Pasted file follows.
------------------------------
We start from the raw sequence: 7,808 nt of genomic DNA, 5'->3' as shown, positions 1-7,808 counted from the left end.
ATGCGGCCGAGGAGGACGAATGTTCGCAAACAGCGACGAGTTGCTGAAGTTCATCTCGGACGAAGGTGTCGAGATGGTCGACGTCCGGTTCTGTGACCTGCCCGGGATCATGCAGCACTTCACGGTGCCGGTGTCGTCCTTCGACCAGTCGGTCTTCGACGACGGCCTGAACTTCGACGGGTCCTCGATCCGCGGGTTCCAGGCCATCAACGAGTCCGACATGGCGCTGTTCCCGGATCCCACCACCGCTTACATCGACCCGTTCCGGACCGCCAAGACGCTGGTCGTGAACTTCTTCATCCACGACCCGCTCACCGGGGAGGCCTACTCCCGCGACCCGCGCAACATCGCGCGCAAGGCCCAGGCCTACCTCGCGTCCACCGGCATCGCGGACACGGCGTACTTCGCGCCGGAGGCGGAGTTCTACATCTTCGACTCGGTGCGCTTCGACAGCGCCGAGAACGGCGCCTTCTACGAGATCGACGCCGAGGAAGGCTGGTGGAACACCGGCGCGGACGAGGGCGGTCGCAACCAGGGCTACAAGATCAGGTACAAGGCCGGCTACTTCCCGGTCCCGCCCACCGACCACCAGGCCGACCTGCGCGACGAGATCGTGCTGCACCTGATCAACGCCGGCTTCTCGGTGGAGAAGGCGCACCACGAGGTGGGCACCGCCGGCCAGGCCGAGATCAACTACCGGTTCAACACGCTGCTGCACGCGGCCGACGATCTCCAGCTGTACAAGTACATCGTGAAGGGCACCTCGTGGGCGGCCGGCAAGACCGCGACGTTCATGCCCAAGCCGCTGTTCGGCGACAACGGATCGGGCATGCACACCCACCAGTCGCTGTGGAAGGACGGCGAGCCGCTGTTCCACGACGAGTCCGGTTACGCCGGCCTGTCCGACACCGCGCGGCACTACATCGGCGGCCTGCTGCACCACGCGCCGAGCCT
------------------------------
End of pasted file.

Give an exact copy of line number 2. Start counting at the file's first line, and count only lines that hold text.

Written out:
ATGCGGCCGAGGAGGACGAATGTTCGCAAACAGCGACGAGTTGCTGAAGTTCATCTCGGACGAAGGTGTCGAGATGGTCGACGTCCGGTTCTGTGACCTGCCCGGGATCATGCAGCACTTCACGGTGCCGGTGTCGTCCTTCGACCAGTCGGTCTTCGACGACGGCCTGAACTTCGACGGGTCCTCGATCCGCGGGTTCCAGGCCATCAACGAGTCCGACATGGCGCTGTTCCCGGATCCCACCACCGCTTACATCGACCCGTTCCGGACCGCCAAGACGCTGGTCGTGAACTTCTTCATCCACGACCCGCTCACCGGGGAGGCCTACTCCCGCGACCCGCGCAACATCGCGCGCAAGGCCCAGGCCTACCTCGCGTCCACCGGCATCGCGGACACGGCGTACTTCGCGCCGGAGGCGGAGTTCTACATCTTCGACTCGGTGCGCTTCGACAGCGCCGAGAACGGCGCCTTCTACGAGATCGACGCCGAGGAAGGCTGGTGGAACACCGGCGCGGACGAGGGCGGTCGCAACCAGGGCTACAAGATCAGGTACAAGGCCGGCTACTTCCCGGTCCCGCCCACCGACCACCAGGCCGACCTGCGCGACGAGATCGTGCTGCACCTGATCAACGCCGGCTTCTCGGTGGAGAAGGCGCACCACGAGGTGGGCACCGCCGGCCAGGCCGAGATCAACTACCGGTTCAACACGCTGCTGCACGCGGCCGACGATCTCCAGCTGTACAAGTACATCGTGAAGGGCACCTCGTGGGCGGCCGGCAAGACCGCGACGTTCATGCCCAAGCCGCTGTTCGGCGACAACGGATCGGGCATGCACACCCACCAGTCGCTGTGGAAGGACGGCGAGCCGCTGTTCCACGACGAGTCCGGTTACGCCGGCCTGTCCGACACCGCGCGGCACTACATCGGCGGCCTGCTGCACCACGCGCCGAGCCT